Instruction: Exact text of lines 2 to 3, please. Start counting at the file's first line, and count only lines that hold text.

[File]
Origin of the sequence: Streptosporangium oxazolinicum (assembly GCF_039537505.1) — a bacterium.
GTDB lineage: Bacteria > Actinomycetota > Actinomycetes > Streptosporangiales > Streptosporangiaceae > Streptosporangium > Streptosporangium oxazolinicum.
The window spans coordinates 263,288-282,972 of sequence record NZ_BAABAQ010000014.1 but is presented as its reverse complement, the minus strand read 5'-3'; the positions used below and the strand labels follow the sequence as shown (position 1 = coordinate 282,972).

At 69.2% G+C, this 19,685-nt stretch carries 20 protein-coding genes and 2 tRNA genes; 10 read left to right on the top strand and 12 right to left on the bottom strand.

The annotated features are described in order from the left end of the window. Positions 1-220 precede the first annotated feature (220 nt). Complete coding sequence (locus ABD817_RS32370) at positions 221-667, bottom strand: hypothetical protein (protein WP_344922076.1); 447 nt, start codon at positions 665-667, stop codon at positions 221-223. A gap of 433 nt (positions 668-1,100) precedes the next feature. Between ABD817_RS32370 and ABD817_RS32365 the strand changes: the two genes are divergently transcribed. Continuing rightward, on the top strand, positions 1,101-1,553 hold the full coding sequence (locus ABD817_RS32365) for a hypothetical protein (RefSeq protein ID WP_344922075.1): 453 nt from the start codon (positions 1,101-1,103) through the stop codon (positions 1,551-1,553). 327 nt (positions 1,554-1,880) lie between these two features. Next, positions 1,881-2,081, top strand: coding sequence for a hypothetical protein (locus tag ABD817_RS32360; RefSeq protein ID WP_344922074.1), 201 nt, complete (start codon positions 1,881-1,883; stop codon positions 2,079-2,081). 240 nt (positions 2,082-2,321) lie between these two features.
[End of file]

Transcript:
GTDB lineage: Bacteria > Actinomycetota > Actinomycetes > Streptosporangiales > Streptosporangiaceae > Streptosporangium > Streptosporangium oxazolinicum.
The window spans coordinates 263,288-282,972 of sequence record NZ_BAABAQ010000014.1 but is presented as its reverse complement, the minus strand read 5'-3'; the positions used below and the strand labels follow the sequence as shown (position 1 = coordinate 282,972).